In a perfect world, Marc-Andre Fleury would retire from the NHL as a member of the Vegas Golden Knights, his No. 29 jersey raised to the rafters of T-Mobile Arena, honored in perpetuity. But pro sports is a business and like all competitive pursuits, often a cruel one. When the Golden Knights traded Fleury and his $7 million cap hit to the Chicago Blackhawks, they almost assured there would be no fairytale ending between them and their first franchise netminder.
Perhaps time will heal those wounds, but now with everything still raw, the best we can do is ponder Fleury’s legacy in Vegas, because it has been a profound one.
On the ice, Fleury brought instant legitimacy to the expansion team when the Golden Knights were first formed back in 2017. At the time, we had no idea that then-GM George McPhee would put together a fast, underrated squad that would turn the likes of William Karlsson, Reilly Smith and Jonathan Marchessault into instant sensations – but we knew the Knights would be taken care of in net thanks to Fleury, who had Stanley Cup rings on his resume from his days with the Pittsburgh Penguins (and with the benefit of hindsight, would the Pens have kept Fleury if they knew how Matt Murray would struggle without him around?).
Fleury lived up to his reputation right away as one of two Golden Knights to play at the 2018 All-Star Game (along with James Neal), while posting a 2.24 goals-against average and .927 save percentage – the best numbers of his career at that point.
And of course Fleury and the Knights followed up that excellent regular season with a wild playoff run that saw the expansion team go all the way to the final before losing to the Washington Capitals. Though the run fell short, the 13 wins was still a record for a franchise’s first playoff sojourn. In four years with Vegas, Fleury suited up in 47 post-season games. That’s a staggering number for a veteran on an expansion team.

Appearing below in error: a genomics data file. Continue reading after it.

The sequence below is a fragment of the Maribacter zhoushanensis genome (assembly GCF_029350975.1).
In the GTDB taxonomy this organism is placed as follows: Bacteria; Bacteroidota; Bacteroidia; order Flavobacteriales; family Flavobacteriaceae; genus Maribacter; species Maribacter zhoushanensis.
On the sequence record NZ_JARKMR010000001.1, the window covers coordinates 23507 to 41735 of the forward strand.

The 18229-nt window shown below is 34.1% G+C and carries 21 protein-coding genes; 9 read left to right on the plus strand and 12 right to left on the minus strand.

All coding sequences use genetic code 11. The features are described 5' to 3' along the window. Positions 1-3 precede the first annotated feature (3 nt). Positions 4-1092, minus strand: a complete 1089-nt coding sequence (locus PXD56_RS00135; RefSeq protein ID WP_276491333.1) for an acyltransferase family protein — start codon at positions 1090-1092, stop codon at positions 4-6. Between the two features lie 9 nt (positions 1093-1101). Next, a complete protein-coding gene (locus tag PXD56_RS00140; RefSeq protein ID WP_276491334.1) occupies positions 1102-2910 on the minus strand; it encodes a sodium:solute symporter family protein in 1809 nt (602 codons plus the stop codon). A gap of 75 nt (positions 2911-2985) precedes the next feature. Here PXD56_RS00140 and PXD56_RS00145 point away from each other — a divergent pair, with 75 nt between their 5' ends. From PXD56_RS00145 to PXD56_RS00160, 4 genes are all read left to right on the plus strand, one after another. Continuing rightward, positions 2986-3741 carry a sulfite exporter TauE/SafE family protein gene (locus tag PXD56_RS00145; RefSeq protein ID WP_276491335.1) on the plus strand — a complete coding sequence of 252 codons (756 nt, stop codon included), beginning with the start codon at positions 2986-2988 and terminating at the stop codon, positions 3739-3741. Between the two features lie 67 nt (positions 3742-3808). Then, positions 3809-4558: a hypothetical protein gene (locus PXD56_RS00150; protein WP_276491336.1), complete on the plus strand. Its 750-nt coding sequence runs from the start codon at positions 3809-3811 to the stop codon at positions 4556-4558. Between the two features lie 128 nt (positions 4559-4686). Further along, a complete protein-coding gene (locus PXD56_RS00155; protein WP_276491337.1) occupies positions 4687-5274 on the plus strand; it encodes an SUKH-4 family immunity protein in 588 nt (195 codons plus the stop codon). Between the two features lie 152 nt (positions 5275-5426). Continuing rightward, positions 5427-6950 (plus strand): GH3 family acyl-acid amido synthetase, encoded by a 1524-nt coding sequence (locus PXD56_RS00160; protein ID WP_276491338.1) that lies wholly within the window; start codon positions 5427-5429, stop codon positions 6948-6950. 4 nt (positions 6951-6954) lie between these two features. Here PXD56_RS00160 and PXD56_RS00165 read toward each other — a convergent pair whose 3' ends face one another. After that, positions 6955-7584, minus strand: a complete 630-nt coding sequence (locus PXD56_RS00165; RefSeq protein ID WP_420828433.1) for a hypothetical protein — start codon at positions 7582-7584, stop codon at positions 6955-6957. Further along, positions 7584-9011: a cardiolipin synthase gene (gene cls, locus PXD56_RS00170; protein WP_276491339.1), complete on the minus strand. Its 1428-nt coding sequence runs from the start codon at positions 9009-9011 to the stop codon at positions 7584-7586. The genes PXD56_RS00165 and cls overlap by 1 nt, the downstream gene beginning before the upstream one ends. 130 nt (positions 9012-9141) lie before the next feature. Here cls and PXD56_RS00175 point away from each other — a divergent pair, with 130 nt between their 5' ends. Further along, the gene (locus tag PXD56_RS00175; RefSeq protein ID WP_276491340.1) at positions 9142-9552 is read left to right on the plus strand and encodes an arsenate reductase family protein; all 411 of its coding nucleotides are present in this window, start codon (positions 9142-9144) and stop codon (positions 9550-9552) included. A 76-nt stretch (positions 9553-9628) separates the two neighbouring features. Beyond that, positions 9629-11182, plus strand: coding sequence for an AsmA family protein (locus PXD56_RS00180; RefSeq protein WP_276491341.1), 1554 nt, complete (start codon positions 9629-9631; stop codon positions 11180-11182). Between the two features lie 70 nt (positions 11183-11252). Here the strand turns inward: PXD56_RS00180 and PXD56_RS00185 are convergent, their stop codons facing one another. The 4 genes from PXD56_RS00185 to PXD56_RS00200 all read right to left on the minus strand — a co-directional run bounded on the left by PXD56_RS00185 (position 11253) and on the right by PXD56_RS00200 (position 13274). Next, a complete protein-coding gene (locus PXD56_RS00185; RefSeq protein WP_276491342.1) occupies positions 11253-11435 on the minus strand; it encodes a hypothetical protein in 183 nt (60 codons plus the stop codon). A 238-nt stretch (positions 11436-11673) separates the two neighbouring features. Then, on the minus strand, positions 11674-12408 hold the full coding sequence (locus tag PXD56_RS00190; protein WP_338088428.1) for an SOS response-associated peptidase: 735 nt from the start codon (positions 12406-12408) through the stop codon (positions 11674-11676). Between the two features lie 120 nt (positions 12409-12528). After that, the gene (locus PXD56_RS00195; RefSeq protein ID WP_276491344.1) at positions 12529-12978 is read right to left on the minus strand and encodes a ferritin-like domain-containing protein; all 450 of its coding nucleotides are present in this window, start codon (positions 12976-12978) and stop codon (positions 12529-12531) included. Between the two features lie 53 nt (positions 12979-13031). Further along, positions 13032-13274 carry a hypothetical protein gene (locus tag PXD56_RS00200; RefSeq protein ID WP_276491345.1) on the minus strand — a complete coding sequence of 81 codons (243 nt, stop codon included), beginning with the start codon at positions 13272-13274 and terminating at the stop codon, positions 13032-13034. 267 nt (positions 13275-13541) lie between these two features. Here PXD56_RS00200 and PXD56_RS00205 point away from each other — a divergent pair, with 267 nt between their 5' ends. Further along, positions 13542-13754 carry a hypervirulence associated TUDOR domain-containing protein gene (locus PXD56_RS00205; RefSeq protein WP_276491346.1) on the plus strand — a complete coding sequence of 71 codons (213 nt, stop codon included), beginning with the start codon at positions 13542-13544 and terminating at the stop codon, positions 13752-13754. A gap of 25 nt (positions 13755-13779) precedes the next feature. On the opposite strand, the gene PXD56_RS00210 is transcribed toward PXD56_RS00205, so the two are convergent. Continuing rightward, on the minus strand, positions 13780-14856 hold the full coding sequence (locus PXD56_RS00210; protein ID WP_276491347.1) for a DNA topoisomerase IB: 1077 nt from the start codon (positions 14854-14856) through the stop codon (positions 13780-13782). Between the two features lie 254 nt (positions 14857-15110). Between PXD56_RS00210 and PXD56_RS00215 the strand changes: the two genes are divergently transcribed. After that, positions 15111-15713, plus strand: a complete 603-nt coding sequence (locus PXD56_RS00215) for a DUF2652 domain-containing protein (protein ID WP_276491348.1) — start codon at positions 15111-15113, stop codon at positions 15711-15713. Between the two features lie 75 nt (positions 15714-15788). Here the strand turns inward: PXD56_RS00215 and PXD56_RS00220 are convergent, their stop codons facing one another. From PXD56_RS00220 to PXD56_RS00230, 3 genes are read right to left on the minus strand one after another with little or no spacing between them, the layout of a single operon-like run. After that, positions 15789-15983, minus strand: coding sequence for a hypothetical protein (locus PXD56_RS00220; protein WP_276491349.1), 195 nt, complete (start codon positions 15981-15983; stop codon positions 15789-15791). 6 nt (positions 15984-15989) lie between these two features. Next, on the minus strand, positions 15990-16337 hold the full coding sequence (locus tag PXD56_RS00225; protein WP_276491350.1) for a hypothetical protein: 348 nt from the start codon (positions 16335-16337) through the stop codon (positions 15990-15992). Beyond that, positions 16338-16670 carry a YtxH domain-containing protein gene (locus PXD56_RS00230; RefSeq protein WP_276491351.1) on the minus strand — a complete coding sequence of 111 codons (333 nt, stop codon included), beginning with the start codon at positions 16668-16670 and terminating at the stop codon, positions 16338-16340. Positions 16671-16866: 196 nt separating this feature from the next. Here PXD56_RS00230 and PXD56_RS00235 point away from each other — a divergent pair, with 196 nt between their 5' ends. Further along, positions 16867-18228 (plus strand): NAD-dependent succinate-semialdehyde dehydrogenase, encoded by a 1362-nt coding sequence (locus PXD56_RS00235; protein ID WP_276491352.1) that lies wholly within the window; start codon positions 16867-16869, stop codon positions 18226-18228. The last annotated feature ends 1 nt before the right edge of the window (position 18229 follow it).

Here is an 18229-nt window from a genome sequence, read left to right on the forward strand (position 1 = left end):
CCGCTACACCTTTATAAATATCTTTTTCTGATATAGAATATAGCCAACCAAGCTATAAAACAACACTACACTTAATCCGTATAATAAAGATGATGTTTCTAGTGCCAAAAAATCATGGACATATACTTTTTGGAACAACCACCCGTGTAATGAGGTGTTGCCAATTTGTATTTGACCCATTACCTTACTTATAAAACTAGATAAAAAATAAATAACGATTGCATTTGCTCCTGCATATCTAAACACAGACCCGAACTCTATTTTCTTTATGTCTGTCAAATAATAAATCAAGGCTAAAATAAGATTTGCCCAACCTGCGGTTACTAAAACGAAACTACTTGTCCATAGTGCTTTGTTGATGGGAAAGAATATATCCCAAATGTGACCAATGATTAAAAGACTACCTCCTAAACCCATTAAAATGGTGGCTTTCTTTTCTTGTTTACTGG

As the years went on, Vegas added more star power to its roster, from Mark Stone and Max Pacioretty to Alex Pietrangelo last season. Goaltender Robin Lehner, who found his game and his life as a member of the New York Islanders, also came in to form a tremendous battery with Fleury, albeit one that attracted a lot of headlines.
But Fleury was more than just a really good player for the Golden Knights. Playing in a city where tourists and entertainment are lifeblood, he pledged $100,000 last season to game-day employees of T-Mobile Arena impacted by the pandemic season pause.
His sunny personality made him an instant fan favorite and he climbed the NHL record books for wins while wearing a Golden Knights jersey.
So this is where the business side of things kicks in. Vegas is still going for that first championship and with a flat cap the reality right now, space was tight. In sending Fleury to Chicago for Mikael Hakkarainen, the Golden Knights and current GM Kelly McCrimmon open up the possibility of something big – a Jack Eichel trade with Buffalo, for instance. Eichel would be the No. 1 center the Knights have never had and the price was always going to be high for the Sabres captain.
But I would imagine that for a lot of Vegas fans, losing Fleury in a salary-dump trade was much too high a price already.